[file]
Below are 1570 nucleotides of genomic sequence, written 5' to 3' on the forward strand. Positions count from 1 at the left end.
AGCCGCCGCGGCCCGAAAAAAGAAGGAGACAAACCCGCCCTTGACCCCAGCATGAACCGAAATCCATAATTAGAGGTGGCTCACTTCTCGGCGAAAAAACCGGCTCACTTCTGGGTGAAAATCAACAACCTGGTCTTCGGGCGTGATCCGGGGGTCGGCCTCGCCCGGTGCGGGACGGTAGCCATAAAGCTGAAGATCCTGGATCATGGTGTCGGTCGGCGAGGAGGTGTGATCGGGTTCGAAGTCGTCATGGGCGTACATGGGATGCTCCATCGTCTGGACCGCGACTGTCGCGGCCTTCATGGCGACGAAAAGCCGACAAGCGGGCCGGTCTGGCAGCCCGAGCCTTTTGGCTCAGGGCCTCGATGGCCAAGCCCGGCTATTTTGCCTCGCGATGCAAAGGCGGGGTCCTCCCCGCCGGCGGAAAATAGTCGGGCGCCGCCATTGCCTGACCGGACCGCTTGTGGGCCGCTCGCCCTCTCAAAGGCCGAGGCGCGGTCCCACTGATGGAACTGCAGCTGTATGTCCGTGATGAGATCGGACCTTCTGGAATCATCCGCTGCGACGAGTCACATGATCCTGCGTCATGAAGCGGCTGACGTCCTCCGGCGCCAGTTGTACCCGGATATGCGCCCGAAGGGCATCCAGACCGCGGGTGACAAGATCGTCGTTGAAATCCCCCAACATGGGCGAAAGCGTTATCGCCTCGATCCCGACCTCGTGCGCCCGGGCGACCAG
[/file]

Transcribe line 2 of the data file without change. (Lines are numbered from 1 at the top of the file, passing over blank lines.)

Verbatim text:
AGCCGCCGCGGCCCGAAAAAAGAAGGAGACAAACCCGCCCTTGACCCCAGCATGAACCGAAATCCATAATTAGAGGTGGCTCACTTCTCGGCGAAAAAACCGGCTCACTTCTGGGTGAAAATCAACAACCTGGTCTTCGGGCGTGATCCGGGGGTCGGCCTCGCCCGGTGCGGGACGGTAGCCATAAAGCTGAAGATCCTGGATCATGGTGTCGGTCGGCGAGGAGGTGTGATCGGGTTCGAAGTCGTCATGGGCGTACATGGGATGCTCCATCGTCTGGACCGCGACTGTCGCGGCCTTCATGGCGACGAAAAGCCGACAAGCGGGCCGGTCTGGCAGCCCGAGCCTTTTGGCTCAGGGCCTCGATGGCCAAGCCCGGCTATTTTGCCTCGCGATGCAAAGGCGGGGTCCTCCCCGCCGGCGGAAAATAGTCGGGCGCCGCCATTGCCTGACCGGACCGCTTGTGGGCCGCTCGCCCTCTCAAAGGCCGAGGCGCGGTCCCACTGATGGAACTGCAGCTGTATGTCCGTGATGAGATCGGACCTTCTGGAATCATCCGCTGCGACGAGTCACATGATCCTGCGTCATGAAGCGGCTGACGTCCTCCGGCGCCAGTTGTACCCGGATATGCGCCCGAAGGGCATCCAGACCGCGGGTGACAAGATCGTCGTTGAAATCCCCCAACATGGGCGAAAGCGTTATCGCCTCGATCCCGACCTCGTGCGCCCGGGCGACCAG